But Tuesday, traders received a lump of coal. Wall Street ended lower at the beginning of the holiday-shortened week.

It’s important to look at fundamentals and valuations before getting all wound up with holiday cheer, said Scott Wren, senior global market strategist at Wells Fargo. “That might sound like Ebineezer Scrooge, but sometimes all of that cheer needs a shot of reality along with the eggnog and this may be one of those times,” he said.

Rate hikes will continue, he said, and the economy will likely stumble in the coming months along with markets. “Santa Claus is coming to town, but we believe it is unlikely he will reward investors with a big equity rally to end 2022.”

China opens up

China-related stocks surged after Beijing took a major step in reopening its economy this week.

Beijijng will drop quarantine requirements for international travelers beginning on January 8. Those changes come after nearly three years of isolating and painful restrictions.

Chinese companies that trade on the Nasdaq were some of Tuesday’s top performers. JD.com and Baidu gained more than 4%. The Golden Dragon China Index, which tracks Chinese companies on American exchanges, rose about 2%.

Inbound travelers will only be required to show a negative Covid test result obtained within 48 hours before departure, China’s National Health Commission (NHC) said in an announcement late on Monday. Currently, they are subject to five days of hotel quarantine and three days of self-isolation at home, report my colleagues Yong Xiong, Xiaofei Xu and Nectar Gan.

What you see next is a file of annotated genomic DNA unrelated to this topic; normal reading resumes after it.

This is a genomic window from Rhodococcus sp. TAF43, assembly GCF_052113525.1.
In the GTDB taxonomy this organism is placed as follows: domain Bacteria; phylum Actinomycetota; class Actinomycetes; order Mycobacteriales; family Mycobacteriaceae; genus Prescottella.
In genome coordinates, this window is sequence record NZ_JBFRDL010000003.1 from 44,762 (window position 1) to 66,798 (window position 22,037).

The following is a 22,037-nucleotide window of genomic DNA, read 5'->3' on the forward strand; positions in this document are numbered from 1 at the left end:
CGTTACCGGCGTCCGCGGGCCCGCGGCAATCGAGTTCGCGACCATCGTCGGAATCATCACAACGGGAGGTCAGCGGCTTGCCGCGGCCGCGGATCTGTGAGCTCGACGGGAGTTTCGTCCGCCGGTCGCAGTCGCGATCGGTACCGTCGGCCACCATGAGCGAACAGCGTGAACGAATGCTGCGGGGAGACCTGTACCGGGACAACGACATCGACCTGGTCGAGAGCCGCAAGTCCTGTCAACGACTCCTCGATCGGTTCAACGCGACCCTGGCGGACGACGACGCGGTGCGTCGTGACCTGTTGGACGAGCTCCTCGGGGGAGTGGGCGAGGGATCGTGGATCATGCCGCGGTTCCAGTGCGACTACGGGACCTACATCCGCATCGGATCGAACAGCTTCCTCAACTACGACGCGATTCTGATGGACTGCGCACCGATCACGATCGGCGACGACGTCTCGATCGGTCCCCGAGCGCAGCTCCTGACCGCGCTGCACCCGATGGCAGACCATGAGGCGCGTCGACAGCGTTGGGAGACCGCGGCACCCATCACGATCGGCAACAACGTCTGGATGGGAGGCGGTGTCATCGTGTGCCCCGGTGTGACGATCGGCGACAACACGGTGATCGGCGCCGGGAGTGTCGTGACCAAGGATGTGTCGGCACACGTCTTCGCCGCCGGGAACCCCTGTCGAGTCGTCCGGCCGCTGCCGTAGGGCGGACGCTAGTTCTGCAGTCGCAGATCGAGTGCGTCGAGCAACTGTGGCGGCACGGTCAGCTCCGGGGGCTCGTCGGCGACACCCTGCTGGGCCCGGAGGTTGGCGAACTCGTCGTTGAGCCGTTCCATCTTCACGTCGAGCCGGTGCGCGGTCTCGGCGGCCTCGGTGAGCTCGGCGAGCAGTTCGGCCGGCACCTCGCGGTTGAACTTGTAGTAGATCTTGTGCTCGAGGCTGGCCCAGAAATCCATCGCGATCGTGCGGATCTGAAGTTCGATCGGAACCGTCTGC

Restrictions on airlines over the number of international flights and passenger capacity will also be removed, according to the announcement.

China has sealed its borders since March 2020 to prevent the spread of the virus, keeping itself in global isolation even as the rest of the world reopened and moved on from the pandemic.

Foreigners have been largely banned from entering China, apart from a limited number of business or family visits. The NHC said it will further “optimize” arrangements for foreigners to visit China for work, business, study or family reasons and “provide convenience” for their visa applications.